(Reuters) – Power prices for Wednesday in some U.S. Western markets rose to all-time highs for a second day in a row as consumers kept their air conditioners cranked up to escape a brutal heat wave blanketing much of the region.
In California, the state’s power grid operator urged customers to conserve energy to reduce the risk of rotating power outages and other emergency measures, resulting from lower electricity imports, tight gas supplies in Southern California and high wildfire risk.
Southern California Gas (SoCalGas), which supplies gas to over 21 million consumers in the southern part of the state, issued a curtailment watch this week, notifying customers to be prepared to reduce gas use if needed, as power generators burn more fuel than usual to keep air conditioners humming.
SoCalGas projected gas demand would rise from 3.0 billion cubic feet per day (bcfd) on Tuesday to 3.1 bcfd on Wednesday and Thursday before easing to 2.7 bcfd on Friday, while receipts of the fuel via pipelines were only expected to total 2.7 bcfd.
That means the utility will have to tap storage fields to make up the difference.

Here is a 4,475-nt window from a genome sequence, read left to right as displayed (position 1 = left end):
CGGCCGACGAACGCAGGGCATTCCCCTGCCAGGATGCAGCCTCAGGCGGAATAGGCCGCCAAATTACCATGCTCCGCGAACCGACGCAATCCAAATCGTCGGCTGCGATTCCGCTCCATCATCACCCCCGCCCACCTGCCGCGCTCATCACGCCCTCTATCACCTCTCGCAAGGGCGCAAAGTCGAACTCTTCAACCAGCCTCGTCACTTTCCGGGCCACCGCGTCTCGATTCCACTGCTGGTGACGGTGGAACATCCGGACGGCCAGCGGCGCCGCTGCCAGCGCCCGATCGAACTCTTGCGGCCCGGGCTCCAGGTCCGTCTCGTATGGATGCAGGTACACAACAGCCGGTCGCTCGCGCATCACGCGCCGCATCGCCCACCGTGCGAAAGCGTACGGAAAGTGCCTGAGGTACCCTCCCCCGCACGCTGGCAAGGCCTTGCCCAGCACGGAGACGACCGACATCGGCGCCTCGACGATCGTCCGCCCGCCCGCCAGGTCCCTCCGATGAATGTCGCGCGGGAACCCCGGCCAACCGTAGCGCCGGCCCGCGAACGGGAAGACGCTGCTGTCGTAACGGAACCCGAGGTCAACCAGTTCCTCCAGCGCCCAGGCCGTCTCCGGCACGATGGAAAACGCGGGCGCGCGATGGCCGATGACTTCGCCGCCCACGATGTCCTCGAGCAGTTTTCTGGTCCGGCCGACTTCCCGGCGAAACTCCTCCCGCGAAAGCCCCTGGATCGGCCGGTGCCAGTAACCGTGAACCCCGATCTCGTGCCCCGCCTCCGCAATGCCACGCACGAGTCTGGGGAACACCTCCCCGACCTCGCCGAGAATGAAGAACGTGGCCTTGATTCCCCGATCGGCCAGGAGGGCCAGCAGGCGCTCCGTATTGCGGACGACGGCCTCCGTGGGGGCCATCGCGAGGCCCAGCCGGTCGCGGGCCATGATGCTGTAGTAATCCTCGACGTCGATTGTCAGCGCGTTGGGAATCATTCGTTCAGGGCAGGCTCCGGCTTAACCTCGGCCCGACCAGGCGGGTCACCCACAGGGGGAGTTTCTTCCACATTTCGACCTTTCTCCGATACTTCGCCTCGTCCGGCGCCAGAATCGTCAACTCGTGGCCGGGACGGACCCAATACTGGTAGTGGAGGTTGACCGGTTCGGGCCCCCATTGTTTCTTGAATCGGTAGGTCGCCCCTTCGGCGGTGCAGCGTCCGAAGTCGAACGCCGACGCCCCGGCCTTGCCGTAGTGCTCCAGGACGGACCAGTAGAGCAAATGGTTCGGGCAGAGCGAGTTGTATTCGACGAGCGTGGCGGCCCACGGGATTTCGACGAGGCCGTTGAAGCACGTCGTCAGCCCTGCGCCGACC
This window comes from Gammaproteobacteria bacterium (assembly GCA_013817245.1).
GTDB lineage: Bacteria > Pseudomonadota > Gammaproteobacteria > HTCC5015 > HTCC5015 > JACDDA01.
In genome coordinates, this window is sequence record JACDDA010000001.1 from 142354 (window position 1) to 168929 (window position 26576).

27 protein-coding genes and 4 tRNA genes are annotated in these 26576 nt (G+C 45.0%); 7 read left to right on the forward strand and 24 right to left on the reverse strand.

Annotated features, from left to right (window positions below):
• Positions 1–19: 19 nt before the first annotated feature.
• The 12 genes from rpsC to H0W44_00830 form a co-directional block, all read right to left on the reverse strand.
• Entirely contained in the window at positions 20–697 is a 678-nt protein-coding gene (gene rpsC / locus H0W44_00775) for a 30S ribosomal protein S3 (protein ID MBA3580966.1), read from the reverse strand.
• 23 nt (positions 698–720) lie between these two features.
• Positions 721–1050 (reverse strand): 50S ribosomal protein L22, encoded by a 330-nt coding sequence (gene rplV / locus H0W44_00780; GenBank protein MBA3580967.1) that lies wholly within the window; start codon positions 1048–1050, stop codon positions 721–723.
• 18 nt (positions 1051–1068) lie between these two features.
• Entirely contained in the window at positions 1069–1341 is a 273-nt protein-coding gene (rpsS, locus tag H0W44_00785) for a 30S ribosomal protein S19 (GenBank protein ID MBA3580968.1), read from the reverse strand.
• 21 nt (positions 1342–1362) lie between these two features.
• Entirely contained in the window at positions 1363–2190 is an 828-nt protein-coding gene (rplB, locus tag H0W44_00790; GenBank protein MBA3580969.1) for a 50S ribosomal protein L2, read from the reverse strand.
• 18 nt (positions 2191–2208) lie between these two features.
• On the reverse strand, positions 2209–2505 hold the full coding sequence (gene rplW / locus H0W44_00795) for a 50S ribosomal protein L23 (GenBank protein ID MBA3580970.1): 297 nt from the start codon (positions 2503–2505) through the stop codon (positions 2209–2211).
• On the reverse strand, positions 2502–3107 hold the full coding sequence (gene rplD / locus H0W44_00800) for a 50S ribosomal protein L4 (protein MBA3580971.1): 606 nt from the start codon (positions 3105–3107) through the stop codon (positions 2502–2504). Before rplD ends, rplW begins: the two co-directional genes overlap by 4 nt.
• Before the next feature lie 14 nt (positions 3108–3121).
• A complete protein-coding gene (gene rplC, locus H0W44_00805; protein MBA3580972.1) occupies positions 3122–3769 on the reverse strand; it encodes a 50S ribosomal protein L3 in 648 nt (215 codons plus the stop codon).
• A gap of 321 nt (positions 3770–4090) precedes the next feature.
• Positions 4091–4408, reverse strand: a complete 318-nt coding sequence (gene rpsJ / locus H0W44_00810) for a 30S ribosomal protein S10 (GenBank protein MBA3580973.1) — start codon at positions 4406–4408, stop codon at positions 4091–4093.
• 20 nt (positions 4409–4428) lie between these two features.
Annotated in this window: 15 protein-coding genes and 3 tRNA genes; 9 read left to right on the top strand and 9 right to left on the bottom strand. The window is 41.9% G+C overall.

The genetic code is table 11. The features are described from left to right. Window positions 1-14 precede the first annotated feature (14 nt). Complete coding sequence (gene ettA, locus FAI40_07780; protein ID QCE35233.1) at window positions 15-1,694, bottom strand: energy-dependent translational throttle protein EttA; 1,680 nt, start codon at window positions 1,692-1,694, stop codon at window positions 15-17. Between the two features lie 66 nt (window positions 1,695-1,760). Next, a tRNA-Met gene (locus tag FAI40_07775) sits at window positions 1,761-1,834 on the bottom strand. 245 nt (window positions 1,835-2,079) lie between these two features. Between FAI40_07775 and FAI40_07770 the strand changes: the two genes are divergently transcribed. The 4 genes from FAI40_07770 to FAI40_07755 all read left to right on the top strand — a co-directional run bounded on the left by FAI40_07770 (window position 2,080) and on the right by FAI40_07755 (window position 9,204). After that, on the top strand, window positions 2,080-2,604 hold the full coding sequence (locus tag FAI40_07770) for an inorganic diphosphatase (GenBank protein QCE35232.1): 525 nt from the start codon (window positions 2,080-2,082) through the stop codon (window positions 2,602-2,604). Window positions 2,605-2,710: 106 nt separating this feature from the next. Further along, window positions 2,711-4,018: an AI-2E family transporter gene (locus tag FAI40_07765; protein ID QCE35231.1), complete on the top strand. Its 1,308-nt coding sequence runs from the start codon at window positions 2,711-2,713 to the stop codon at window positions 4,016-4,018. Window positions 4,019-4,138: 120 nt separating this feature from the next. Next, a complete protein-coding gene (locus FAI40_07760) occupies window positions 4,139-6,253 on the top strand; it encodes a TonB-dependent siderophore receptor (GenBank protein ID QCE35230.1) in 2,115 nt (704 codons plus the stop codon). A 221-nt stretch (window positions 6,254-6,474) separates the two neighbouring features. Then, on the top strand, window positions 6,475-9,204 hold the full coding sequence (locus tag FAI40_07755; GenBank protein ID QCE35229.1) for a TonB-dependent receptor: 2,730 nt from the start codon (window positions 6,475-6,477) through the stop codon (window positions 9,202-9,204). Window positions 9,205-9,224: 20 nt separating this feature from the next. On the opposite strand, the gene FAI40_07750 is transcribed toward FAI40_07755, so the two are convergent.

One billion cubic feet of gas is enough to fuel about 5 million U.S. homes for a day.
SoCalGas is a unit of Sempra Energy. Other big utilities in California include units of Edison International and PG&E Corp.
High temperatures in Los Angeles will mostly continue to top 90 Fahrenheit (32 Celsius) through Friday, with the mercury expected to reach 98 on Wednesday, according to AccuWeather. The normal high in the city is 84 at this time of year.
The California Independent System Operator (ISO), the power grid operator, forecast use would peak at 49,489 MW on Wednesday before sliding to 47,888 MW on Thursday. That falls short of the grid’s all-time high of 50,270 MW in July 2006, in part because of the state’s efficiency and home solar programs.
One megawatt can usually power about 1,000 U.S. homes, but many fewer during a heat wave.
High temperatures in Phoenix, meanwhile, will continue top 110 through Friday, according to AccuWeather. That is hot even for the desert city, where the mercury has hit the triple digits every day since the end of May and the normal high at this time of year is 106.
Power prices for Wednesday soared to their highest on record at Palo Verde in Arizona and SP-15 in Southern California, according to data from S&P Global’s SNL going back to 2010.
Reporting by Scott DiSavino